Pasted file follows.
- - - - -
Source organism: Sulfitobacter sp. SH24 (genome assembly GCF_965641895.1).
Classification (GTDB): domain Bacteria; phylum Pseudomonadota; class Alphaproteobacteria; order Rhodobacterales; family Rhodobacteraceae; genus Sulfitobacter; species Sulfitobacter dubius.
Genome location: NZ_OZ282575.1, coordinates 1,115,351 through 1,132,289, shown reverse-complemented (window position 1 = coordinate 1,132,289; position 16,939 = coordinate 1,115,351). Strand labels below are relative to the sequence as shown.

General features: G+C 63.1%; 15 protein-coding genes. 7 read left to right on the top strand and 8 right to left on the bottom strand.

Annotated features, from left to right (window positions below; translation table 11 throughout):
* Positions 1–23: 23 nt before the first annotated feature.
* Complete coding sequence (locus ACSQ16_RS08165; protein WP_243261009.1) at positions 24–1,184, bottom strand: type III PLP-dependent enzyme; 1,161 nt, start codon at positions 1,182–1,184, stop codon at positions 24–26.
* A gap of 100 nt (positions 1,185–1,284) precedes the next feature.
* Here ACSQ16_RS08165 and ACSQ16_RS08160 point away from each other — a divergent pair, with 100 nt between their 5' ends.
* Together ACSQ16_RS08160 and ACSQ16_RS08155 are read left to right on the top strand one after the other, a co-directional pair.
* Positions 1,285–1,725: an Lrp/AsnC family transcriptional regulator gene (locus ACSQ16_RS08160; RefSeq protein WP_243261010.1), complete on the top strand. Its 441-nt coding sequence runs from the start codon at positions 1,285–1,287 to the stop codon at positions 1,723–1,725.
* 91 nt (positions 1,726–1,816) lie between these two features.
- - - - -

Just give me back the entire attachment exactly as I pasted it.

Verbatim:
Source organism: Sulfitobacter sp. SH24 (genome assembly GCF_965641895.1).
Classification (GTDB): domain Bacteria; phylum Pseudomonadota; class Alphaproteobacteria; order Rhodobacterales; family Rhodobacteraceae; genus Sulfitobacter; species Sulfitobacter dubius.
Genome location: NZ_OZ282575.1, coordinates 1,115,351 through 1,132,289, shown reverse-complemented (window position 1 = coordinate 1,132,289; position 16,939 = coordinate 1,115,351). Strand labels below are relative to the sequence as shown.

General features: G+C 63.1%; 15 protein-coding genes. 7 read left to right on the top strand and 8 right to left on the bottom strand.

Annotated features, from left to right (window positions below; translation table 11 throughout):
* Positions 1–23: 23 nt before the first annotated feature.
* Complete coding sequence (locus ACSQ16_RS08165; protein WP_243261009.1) at positions 24–1,184, bottom strand: type III PLP-dependent enzyme; 1,161 nt, start codon at positions 1,182–1,184, stop codon at positions 24–26.
* A gap of 100 nt (positions 1,185–1,284) precedes the next feature.
* Here ACSQ16_RS08165 and ACSQ16_RS08160 point away from each other — a divergent pair, with 100 nt between their 5' ends.
* Together ACSQ16_RS08160 and ACSQ16_RS08155 are read left to right on the top strand one after the other, a co-directional pair.
* Positions 1,285–1,725: an Lrp/AsnC family transcriptional regulator gene (locus ACSQ16_RS08160; RefSeq protein WP_243261010.1), complete on the top strand. Its 441-nt coding sequence runs from the start codon at positions 1,285–1,287 to the stop codon at positions 1,723–1,725.
* 91 nt (positions 1,726–1,816) lie between these two features.